After being in a relationship with a sociopath, clients are often conflicted by the idea of forgiveness as recommended by their faith system (I checked and all the world’s major religions admonish to forgive) as opposed to the perpetual anger they feel. As therapists we never pressure someone who has been abused to forgive their perpetrator because we don’t want to minimize the impact of that abuse. While someone is moving through the emotions of healing from abuse and trauma they are going to experience quite a bit of anger, even rage, which can hang around for a long time. Is there such a thing as having too much anger? So when and how do we know how to get past it?
In order to deal with abuse – any kind of abuse, whether emotional, physical, sexual, deceit – and deal with the traumatic effects of it, first we have to bring it forward. While still dealing with an abusive situation we usually don’t bring it forward, we just find ways to endure/survive it by pushing down our emotions. This includes some form of dissociation – a disconnection from our painful emotional and bodily experience. It is a survival response to threat. Dissociation can range from mild spaciness to full-fledged disconnection from the body and mind for periods, depending on the severity and extent of helplessness the victim experiences. Even if a person fights the abuser back, afterwards the person still has to glaze over, deny the emotional and physical pain, in order stay in the relationship. Otherwise, those feelings will be ever present and overwhelming, and would force the person to leave. This is what does finally happen in the end.
Because of this need to dissociate in order to endure/survive an abusive situation, we often have a delayed reaction to being victimized. It is often only when we’re away from the abuser and get clarity that the impact of the violation hits us. While in the situation we don’t allow the impact of the violation to stay in our consciousness, but subconsciously it’s internalized. Once we’re not dealing with abusive environment on a daily basis, the normal human reaction to being violated – anger – will surface. Anger is the emotion that reacts to protect us from threat and harm. It is part of the human survival response. When someone violates your space and puts you in harm, anger is the self-protective mechanism that kicks in. For instance, if someone knocks into you and you’re in danger of falling and hurting yourself, before you even think about it, a surge of energy will try to push the person off you.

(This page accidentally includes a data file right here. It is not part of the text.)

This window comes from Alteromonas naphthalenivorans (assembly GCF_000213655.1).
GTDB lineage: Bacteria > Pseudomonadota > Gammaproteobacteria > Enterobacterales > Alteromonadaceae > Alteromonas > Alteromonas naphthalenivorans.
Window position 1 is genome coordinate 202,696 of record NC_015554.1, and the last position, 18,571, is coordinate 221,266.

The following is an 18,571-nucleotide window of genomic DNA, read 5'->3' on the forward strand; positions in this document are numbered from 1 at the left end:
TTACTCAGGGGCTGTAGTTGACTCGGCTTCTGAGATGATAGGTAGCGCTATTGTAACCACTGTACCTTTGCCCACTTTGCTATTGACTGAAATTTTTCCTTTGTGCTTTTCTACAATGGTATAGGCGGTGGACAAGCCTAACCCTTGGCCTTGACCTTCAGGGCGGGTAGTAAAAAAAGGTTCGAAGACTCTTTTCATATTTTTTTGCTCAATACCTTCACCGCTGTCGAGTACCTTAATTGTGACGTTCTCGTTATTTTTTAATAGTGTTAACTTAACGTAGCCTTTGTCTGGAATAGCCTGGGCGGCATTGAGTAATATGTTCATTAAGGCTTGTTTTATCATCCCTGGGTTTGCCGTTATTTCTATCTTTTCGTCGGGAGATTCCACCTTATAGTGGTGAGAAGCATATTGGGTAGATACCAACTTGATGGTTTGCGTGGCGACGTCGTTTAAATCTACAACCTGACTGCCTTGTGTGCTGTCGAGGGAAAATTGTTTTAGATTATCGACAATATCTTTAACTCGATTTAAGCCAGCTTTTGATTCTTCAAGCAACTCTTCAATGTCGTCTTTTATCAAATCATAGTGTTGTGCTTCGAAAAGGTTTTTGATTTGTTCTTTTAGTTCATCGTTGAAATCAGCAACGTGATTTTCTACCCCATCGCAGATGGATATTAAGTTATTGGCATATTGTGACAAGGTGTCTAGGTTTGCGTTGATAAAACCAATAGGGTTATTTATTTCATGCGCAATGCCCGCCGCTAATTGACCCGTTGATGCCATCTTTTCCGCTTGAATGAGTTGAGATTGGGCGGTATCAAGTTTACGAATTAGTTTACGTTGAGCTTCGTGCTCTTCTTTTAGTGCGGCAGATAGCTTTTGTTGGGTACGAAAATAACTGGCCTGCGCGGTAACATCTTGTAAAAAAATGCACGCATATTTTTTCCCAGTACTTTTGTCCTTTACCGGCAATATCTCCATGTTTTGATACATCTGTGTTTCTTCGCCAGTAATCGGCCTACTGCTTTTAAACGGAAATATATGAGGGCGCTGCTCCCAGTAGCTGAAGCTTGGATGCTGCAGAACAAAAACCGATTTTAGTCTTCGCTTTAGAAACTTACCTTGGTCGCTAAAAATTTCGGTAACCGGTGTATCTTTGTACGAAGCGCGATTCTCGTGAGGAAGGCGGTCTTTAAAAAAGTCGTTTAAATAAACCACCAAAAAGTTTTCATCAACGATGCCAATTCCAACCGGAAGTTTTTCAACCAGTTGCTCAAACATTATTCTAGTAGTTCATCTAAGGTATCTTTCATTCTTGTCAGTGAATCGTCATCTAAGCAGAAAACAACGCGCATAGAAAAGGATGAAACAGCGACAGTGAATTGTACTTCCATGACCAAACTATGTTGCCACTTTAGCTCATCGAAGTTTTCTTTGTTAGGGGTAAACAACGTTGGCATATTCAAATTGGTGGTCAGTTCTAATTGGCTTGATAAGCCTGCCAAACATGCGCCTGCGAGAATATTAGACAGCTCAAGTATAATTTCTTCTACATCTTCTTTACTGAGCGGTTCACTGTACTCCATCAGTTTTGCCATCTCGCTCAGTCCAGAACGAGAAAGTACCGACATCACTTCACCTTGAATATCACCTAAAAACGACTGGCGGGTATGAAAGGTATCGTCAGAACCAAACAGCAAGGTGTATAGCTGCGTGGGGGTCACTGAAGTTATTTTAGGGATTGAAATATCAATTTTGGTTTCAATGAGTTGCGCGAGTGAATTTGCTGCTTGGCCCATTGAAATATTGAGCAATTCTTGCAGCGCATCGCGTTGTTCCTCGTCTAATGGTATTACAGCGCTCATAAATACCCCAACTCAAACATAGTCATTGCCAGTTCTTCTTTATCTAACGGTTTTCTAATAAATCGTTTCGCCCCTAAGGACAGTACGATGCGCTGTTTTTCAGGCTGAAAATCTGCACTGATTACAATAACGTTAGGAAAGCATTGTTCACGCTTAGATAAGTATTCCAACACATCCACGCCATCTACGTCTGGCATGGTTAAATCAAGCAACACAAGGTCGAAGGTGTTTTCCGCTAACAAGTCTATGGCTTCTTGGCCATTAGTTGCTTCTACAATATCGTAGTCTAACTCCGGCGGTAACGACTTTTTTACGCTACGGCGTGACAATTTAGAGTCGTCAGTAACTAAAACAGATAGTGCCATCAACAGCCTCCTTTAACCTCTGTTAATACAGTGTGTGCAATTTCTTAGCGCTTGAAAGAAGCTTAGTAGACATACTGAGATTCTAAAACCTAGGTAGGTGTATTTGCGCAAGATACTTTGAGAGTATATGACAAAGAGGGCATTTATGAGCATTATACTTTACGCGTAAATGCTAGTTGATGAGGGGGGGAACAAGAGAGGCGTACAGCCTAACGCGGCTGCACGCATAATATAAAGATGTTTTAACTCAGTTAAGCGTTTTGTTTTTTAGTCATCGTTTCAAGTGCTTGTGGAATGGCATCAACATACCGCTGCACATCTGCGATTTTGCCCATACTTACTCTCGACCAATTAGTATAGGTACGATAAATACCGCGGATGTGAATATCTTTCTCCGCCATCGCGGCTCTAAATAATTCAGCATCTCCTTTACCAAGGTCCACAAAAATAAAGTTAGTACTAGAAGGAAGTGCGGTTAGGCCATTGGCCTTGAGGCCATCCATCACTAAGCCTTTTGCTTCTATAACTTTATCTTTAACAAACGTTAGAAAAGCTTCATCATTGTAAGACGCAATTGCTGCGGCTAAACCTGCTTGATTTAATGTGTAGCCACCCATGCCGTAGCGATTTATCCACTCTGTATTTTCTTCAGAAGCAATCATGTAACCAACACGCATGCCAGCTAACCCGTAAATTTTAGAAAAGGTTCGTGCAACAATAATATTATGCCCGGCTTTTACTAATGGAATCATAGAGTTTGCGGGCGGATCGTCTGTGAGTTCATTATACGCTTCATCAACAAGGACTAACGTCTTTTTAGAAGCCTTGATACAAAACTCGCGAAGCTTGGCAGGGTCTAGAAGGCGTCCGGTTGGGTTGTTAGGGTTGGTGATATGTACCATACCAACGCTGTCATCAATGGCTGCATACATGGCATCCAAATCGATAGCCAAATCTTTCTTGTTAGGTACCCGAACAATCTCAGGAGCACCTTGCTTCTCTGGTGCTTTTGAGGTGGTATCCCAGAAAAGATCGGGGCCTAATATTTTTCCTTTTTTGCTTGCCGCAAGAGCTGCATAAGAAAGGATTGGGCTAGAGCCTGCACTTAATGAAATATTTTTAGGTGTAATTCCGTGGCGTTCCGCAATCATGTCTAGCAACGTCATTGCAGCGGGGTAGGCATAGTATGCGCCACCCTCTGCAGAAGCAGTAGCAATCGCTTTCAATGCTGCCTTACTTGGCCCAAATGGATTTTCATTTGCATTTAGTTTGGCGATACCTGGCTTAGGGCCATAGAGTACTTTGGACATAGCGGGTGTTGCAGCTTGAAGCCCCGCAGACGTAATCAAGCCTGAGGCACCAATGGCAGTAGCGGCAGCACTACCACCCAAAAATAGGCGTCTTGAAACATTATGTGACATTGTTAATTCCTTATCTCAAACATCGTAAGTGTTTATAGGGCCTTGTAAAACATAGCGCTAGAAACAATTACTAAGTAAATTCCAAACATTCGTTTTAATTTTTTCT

Feeling the anger helps us go from feeling a helpless to feeling indignant at the violation. That’s empowering and a step in the right direction. Previously we had to suppress the natural anger that could have protected us, with many consequences to our emotional, physical, and spiritual well-being. So, if you’re experiencing a simmering indignation or white hot rage, let it through! Feel it fully. Let the energy out in exercise that’s strenuous, or kickboxing, or drumming, screaming, journaling, verbal expression, releasing techniques with your therapist. Your emotions and body need to fully register the feeling of violation to protect you against someone in your future who crosses your boundaries, is abusive or controlling.
In fully feeling the impact of the violation that happened to us it will eventually give way to learning about ourselves and dark human nature, and how to go forward from here in a safe protected way. The antidote to violation isn’t forgiveness, it’s fearlessness. The need to rescue ourselves from being violated should form a strength that was not there before. And only from that place of strength we can let our guards down, let go of the pain and anger, and heal.
submited by – Mary Ann Glynn, LCSW